After suffering an explosion that left four dead, the U.K.’s fifth largest refinery, Chevron Corp.’s Pembroke plant in Wales, is fully operational.
“There are no implications to supply of finished products,” said Isabelle Guerin, a Chevron spokeswoman based in London.
The Pembroke refinery has a processing capacity of 210,000 barrels a day. It processes crude mainly from the North Sea into fuels including diesel, gasoline and jet fuel. There will be no changes to worker shifts, said Paul Bray, another Chevron spokesman.
“Staff will be there today on the shift patterns you’d expect,” said Bray. “A small number of non-essential staff aren’t coming in.” The storage tank that exploded had no crude in it, he said.
Another worker remained hospitalized for serious injuries after the explosion in storage tank undergoing maintenance led to a fire, San Ramon, CA-based Chevron. An adjacent storage tank also suffered damaged, officials said. An investigation into the cause is under way.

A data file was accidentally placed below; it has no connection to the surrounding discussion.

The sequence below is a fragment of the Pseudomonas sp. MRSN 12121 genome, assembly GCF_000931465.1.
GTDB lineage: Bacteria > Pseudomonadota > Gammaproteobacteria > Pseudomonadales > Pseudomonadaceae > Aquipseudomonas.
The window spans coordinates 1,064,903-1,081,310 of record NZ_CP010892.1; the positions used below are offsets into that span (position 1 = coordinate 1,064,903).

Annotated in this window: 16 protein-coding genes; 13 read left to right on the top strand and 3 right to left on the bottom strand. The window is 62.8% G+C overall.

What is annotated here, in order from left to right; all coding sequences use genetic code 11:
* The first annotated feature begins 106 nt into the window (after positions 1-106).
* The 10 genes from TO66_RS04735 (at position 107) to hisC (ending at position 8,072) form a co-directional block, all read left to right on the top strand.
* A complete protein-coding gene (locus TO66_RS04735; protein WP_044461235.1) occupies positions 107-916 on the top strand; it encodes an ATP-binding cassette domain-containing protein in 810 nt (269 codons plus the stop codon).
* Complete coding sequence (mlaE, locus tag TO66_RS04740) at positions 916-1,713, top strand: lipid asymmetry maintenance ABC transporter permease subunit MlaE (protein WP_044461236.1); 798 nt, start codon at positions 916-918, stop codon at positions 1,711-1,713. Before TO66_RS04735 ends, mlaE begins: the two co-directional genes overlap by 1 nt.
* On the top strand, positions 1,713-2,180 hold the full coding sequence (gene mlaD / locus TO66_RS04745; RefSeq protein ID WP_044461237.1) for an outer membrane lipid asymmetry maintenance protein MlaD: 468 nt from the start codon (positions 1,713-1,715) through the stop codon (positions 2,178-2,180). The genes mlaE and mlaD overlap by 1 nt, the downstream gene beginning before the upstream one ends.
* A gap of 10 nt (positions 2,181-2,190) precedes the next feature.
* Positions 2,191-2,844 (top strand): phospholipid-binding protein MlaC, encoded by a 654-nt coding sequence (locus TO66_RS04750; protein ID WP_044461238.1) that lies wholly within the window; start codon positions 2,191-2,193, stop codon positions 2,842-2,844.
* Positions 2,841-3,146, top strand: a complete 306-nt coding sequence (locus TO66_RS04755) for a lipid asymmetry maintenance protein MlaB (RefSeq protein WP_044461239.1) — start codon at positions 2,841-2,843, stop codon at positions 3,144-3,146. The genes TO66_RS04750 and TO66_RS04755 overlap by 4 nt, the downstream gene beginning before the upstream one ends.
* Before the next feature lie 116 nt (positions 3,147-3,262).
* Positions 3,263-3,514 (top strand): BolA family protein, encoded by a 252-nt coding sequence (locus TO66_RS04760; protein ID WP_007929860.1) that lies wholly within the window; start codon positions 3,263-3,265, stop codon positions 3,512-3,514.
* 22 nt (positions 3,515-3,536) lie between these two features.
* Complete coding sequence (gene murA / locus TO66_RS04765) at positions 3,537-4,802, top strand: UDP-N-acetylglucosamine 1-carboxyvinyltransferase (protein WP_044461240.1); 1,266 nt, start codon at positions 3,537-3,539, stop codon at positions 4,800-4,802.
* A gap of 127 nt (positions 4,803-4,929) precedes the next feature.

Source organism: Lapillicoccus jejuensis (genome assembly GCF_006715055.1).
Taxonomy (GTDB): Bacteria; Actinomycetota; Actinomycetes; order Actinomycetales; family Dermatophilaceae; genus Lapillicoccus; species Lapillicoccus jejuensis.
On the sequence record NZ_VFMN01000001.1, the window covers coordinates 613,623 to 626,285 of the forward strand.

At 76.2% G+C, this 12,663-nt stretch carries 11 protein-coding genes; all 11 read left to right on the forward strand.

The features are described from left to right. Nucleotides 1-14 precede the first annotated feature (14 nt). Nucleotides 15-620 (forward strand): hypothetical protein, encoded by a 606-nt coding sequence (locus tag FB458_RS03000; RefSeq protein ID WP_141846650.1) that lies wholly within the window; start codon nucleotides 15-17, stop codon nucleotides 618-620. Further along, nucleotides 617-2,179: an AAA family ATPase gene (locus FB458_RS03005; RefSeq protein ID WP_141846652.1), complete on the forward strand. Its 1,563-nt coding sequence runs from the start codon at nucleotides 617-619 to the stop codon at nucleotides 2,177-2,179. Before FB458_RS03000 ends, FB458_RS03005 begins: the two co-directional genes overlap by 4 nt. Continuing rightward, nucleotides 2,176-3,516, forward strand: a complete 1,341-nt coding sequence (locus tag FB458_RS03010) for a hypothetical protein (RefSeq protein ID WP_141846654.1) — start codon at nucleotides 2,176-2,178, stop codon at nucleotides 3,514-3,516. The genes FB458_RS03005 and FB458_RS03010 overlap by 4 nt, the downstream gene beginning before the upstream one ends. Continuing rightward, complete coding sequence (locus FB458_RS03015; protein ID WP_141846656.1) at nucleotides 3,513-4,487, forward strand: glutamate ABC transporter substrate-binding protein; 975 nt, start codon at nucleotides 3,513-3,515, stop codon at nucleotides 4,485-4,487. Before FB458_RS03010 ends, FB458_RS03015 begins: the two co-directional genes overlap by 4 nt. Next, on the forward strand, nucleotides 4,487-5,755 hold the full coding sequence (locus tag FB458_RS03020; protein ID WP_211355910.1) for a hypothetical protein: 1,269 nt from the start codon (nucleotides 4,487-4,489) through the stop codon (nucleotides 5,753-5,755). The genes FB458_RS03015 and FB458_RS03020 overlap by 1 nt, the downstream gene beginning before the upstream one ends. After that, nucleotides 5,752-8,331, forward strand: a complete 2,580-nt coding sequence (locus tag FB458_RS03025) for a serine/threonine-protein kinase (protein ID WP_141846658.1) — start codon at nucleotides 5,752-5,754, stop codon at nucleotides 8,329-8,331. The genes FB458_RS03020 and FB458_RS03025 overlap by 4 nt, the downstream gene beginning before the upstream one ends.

Even after they put out the fire, the refinery continued to operate, Guerin said. The workers were contractors, the company said.
Material released into the atmosphere as a result of the explosion and fire blew offshore, representing no risk to the neighboring community, police said. The Welsh environment agency will carry out an investigation into the incident with the U.K.’s health and safety executive, police said.
“This news is utterly devastating,” Greg Hanggi, the refinery’s general manager, said in a statement. “We will ensure that all employees and contractors are fully supported through this difficult time.”
Valero Energy Corp. agreed in March to buy the Pembroke refinery and 1,000 retail outlets from Chevron for $1.73 billion in cash, to gain its first European plant.
Chevron had been seeking a buyer for its only European refinery for almost a year.
Bill Day, a spokesman for Valero, said he couldn’t comment on operations at Pembroke because the company’s purchase of the plant has not yet closed. The deal should close Sept. 30.